Ohio agencies must follow the law when using eminent domain

On Behalf of | Dec 8, 2023 | Firm News |

Both the Ohio and federal constitutions give government agencies in this state the power to take private property to put it to public use. This is the power of eminent domain.

Subject to certain exceptions, a private property owner in the Toledo area is not able to hold out on a government body by not selling land the government needs for its purposes.

However, if the government wants to take private property by using eminent domain, it must follow all legal processes and procedures.

Importantly, the government must pay the property owner what the law calls “just compensation” for the owner’s property.

Just compensation is equal to fair market value, that is, what a typical seller would accept from a willing buyer not under any unusual pressure to buy.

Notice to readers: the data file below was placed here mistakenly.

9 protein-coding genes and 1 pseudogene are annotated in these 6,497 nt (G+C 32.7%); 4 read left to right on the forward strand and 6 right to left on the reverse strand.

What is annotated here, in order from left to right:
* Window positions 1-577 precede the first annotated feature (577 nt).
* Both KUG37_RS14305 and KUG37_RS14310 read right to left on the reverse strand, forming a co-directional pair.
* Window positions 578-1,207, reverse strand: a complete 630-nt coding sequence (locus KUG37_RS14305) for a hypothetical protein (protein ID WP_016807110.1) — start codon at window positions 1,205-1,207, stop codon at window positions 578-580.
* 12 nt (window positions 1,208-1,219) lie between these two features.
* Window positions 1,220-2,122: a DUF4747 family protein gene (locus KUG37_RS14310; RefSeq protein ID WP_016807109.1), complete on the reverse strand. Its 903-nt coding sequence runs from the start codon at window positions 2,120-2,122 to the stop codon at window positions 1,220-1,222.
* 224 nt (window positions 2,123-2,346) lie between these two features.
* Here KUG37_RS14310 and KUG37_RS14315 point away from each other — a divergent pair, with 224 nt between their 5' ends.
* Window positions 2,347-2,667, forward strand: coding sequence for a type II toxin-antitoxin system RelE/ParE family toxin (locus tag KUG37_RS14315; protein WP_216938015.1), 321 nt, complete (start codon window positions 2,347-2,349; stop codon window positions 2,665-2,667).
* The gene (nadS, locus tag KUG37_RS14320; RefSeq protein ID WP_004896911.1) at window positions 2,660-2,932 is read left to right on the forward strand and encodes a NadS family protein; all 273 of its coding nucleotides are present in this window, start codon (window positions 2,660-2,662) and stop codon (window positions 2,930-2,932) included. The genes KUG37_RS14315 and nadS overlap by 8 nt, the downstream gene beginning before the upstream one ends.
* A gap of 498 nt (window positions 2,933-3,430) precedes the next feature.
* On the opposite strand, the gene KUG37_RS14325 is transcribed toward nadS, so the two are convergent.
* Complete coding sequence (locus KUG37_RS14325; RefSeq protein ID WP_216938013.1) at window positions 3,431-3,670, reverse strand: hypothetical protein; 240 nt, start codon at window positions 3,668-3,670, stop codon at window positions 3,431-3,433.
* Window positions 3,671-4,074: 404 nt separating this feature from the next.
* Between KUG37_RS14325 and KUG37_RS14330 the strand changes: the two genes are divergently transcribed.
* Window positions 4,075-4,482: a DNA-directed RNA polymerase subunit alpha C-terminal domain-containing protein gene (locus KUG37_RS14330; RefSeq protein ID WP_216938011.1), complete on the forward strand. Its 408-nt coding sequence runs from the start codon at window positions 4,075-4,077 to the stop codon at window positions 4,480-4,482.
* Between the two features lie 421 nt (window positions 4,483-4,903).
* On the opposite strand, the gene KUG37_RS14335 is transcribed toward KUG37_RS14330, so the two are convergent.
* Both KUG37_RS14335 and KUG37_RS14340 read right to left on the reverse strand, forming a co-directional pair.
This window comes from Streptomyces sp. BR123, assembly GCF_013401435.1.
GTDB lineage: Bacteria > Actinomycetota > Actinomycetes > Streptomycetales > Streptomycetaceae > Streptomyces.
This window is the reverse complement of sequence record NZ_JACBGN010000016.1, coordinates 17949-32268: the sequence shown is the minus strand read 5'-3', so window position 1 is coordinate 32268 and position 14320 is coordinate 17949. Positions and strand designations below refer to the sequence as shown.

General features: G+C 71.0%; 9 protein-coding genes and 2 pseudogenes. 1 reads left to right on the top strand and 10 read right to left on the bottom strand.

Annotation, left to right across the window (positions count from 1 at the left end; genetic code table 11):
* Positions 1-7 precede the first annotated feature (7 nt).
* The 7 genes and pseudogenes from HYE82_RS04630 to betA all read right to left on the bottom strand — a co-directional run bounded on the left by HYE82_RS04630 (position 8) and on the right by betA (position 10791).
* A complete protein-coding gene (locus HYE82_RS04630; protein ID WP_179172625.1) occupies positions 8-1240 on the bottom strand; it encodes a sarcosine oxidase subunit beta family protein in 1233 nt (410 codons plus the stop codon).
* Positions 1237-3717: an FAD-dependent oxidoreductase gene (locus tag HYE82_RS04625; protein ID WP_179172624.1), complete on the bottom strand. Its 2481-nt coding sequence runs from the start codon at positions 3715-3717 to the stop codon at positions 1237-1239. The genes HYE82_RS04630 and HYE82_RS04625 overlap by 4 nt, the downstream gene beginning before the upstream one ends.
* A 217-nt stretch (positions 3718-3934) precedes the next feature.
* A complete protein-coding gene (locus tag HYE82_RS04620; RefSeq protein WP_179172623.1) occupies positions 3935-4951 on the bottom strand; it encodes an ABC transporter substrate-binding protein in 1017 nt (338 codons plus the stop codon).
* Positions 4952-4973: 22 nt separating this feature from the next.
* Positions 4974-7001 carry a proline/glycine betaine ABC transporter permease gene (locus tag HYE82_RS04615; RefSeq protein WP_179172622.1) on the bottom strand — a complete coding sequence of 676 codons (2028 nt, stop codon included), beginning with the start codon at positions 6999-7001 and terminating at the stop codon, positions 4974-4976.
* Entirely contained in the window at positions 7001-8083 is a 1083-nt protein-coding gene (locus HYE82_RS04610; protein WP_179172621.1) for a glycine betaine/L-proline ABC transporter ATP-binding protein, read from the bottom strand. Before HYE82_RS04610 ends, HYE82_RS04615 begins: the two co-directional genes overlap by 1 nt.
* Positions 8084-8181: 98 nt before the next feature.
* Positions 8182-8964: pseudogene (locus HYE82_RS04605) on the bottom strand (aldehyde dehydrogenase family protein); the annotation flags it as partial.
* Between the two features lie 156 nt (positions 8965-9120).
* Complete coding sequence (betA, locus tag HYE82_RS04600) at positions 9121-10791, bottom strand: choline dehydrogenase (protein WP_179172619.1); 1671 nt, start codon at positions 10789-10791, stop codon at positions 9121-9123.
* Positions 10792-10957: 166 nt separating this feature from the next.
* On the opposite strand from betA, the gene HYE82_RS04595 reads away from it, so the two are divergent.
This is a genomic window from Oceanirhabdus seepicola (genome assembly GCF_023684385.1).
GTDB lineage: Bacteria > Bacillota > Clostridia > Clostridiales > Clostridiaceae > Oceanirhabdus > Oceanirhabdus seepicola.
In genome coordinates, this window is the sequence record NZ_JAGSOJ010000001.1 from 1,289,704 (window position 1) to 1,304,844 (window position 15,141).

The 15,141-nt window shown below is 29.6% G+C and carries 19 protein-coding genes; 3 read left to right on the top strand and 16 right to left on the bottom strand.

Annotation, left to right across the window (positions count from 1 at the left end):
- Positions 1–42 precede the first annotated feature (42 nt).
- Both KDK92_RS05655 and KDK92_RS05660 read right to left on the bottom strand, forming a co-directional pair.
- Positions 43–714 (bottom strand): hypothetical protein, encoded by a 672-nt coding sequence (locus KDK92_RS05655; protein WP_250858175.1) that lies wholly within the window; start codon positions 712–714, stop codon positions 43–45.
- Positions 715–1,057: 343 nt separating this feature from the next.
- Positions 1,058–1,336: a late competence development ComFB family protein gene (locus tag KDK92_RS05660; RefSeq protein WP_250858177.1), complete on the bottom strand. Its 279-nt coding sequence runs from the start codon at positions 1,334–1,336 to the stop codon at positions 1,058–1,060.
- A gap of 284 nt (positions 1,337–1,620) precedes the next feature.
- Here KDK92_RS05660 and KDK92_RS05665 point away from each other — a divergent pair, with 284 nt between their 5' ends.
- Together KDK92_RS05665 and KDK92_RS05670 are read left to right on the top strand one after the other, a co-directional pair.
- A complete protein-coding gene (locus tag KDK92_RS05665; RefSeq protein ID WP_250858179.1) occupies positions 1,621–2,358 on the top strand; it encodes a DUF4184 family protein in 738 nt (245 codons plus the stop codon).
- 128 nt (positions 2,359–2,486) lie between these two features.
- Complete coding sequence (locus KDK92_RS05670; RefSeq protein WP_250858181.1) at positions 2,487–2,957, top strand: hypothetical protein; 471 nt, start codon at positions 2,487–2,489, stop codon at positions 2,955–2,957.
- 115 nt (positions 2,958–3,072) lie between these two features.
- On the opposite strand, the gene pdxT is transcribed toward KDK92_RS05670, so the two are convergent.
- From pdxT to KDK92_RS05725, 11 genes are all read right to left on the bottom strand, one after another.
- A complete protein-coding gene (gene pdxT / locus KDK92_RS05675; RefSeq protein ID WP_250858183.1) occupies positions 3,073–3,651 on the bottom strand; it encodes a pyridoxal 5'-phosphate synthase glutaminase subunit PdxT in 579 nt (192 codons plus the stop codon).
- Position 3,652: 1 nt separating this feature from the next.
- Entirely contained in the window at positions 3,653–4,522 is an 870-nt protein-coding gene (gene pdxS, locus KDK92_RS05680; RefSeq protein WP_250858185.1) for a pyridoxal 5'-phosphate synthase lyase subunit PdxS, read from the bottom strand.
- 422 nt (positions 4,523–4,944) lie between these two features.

When the government only takes a portion of a landowner’s property, the landowner also receives compensation for any lost value of the property they got to keep.

Ohio landowners may ask a jury what compensation for their land is just

If a property owner cannot agree with the government on a sale price, then the parties can have an Ohio jury decide the amount of just compensation.

The risk in asking for a jury to decide how much a landowner should receive is that the property owner may wind up getting less than what the government offered to pay but must still pay for the costs of going to court.

On the other hand, government bodies do too often lowball landowners to save money.

Asking for a jury trial on the value of the land can lead to compensation that is several times what the government offers. Doing so may also pressure on an agency to offer a favorable settlement.

If a government body informs a Toledo landowner that it wants to take that resident’s property, the landowner should make sure they understand their rights and options.

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